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Why Do Camels Have Humps?

Updated: Mar 27

Well, hello there, dear reader! I see you're curious about why camels have humps. Well, let me tell you, it's a fascinating story that involves a bit of biology, physics, and geography. So sit back, relax, and let me take you on a journey through the Arabian deserts.


First things first, let's talk about the two types of camels: the dromedary camel (also known as the Arabian camel) and the Bactrian camel. The dromedary camel has one hump, while the Bactrian camel has two humps. And while they may look different, their humps serve the same purpose.

Camel looking at the Egyptian Pyramids.

Now, the humps on camels are not just for decoration or to make them look more majestic (although, let's be real, they do look pretty cool). No, their humps actually store fat, not water like some people might think. You see, camels live in some of the driest places on Earth, where water and food can be scarce. So they have adapted over time to be able to survive long periods without either.


Here's how it works: the fat in the camel's humps is used as a source of energy when food and water are not available. When a camel eats and drinks, the fat in its humps is used to fuel its body. And when there is no food or water, the fat is broken down into energy and water, which helps keep the camel hydrated.

Camel with a saddle looking at the camera.

But how do the humps actually work? Well, it's all about physics. You see, fat is a great insulator, which means it's really good at trapping heat. And when the sun beats down on the desert, it can get pretty hot. But thanks to the fat in their humps, camels are able to regulate their body temperature and stay cool.


In fact, the humps on camels can weigh up to 80 pounds each and can provide enough energy to sustain a camel for up to three weeks without food or water. That's pretty impressive, if you ask me.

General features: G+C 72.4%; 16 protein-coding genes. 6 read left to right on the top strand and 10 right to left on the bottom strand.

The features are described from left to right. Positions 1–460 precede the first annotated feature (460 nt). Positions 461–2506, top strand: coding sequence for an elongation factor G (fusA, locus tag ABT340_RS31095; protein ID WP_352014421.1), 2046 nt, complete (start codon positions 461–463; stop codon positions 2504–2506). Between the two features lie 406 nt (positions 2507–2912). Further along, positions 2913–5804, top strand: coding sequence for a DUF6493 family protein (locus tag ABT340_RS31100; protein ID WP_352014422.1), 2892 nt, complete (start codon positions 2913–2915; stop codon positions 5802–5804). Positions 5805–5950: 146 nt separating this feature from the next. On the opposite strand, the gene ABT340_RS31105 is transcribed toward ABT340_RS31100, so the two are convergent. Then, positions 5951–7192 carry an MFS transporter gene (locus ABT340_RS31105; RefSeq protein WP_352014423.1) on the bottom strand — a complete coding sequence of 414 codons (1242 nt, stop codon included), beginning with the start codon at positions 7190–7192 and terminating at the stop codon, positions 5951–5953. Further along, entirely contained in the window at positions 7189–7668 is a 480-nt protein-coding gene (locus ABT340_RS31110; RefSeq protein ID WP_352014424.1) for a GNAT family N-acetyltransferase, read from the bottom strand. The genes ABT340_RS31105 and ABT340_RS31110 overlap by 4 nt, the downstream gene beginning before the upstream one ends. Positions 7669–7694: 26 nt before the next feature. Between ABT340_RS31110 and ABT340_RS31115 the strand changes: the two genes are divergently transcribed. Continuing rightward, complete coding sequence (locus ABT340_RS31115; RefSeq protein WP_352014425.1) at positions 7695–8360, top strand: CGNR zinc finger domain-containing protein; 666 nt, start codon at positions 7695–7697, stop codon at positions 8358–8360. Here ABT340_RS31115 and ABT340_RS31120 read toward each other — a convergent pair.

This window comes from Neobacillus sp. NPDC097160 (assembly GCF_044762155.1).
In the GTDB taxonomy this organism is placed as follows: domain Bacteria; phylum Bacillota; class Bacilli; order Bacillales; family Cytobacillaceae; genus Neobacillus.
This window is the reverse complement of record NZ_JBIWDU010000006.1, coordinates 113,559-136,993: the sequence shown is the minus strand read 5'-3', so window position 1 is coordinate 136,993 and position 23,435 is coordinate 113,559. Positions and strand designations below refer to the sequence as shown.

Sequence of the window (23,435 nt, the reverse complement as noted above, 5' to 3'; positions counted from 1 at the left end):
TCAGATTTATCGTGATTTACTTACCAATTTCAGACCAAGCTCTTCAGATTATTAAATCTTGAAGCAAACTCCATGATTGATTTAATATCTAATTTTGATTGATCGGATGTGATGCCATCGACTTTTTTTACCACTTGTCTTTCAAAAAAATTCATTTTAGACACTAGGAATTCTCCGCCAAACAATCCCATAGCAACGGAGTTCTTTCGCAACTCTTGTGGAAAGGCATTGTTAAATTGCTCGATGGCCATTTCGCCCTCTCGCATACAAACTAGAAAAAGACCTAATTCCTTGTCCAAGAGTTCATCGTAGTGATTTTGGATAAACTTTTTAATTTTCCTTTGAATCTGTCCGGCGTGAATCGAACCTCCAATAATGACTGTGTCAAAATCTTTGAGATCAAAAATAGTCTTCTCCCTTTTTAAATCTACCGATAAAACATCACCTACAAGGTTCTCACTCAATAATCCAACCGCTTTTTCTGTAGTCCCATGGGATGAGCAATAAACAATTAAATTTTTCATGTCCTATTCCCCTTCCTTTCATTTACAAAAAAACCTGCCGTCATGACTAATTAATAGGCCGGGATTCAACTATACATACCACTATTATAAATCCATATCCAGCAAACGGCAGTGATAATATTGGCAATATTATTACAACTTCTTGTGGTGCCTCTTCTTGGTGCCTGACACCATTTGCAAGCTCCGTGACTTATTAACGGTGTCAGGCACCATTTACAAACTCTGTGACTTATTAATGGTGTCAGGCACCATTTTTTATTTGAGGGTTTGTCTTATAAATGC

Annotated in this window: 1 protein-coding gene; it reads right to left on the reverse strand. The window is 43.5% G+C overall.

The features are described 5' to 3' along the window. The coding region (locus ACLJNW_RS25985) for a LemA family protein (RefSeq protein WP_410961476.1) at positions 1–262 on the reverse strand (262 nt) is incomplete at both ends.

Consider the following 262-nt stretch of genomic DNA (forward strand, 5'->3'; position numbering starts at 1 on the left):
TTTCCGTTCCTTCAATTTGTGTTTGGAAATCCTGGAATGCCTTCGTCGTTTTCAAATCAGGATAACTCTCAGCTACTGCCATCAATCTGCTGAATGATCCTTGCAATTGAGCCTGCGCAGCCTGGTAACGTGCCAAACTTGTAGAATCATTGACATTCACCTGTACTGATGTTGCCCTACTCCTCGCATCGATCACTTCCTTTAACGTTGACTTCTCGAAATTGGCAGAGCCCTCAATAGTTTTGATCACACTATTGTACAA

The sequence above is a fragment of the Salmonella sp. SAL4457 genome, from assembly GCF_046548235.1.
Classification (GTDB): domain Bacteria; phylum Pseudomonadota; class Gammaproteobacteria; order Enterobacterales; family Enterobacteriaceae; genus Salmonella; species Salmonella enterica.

But here's the thing: not all camels are created equal. While dromedary camels have adapted to store fat in their humps, Bactrian camels have adapted to store fat in their humps and other parts of their body. This allows them to survive in even colder temperatures than their dromedary cousins.

Camels crossing railroad tracks.

And while we're on the topic of camels, did you know that they have a third eyelid? It's called a nictitating membrane, and it helps protect their eyes from sand and other debris in the desert. Pretty neat, huh?


In conclusion, camels have humps to store fat, which they use as a source of energy and water when food and water are scarce. The fat in their humps also helps regulate their body temperature and keep them cool in the scorching desert sun.

A group of people and camels walking up a sandy dune.

This is not all, there are so many cool adaptations that camels have developed over time to help them survive in their harsh desert environments! Here are just a few more fun ones:


Camels can go a really long time without drinking water. This is because they have the ability to conserve water in their bodies by producing dry feces and minimizing their urine output. They can also tolerate high levels of dehydration without becoming too thirsty.

Close up of a camel standing in the snow.

Camels have thick, calloused skin on their knees and chest that allows them to kneel and lie down on hot sand without getting burned. Additionally, they have a tough, leathery palate that protects their mouth from thorny plants and other sharp objects they may encounter while grazing.


The nostrils of camels can be closed to prevent sand and dust from getting inside their nose. They also have bushy eyebrows and long eyelashes that help protect their eyes from blowing sand and dust.

Camel Walking in the dessert.

Camels have a unique gait that allows them to move efficiently across the desert sands. Their two legs on one side of their body move together in a single, rolling motion, while their other two legs move together on the other side of their body.


In addition to their humps, camels also have large, tough feet with leathery pads that allow them to walk on hot sand without getting burned. Their feet are also able to spread out to provide more surface area, which helps them to distribute their weight more evenly and walk more easily on soft sand.

Closeup of a camel's face.

All of these adaptations work together to make camels some of the most resilient and adaptable animals in the world. They truly are amazing creatures! So the next time you see a camel, take a moment to appreciate their impressive humps and all the amazing adaptations that help them survive in some of the harshest environments on Earth.

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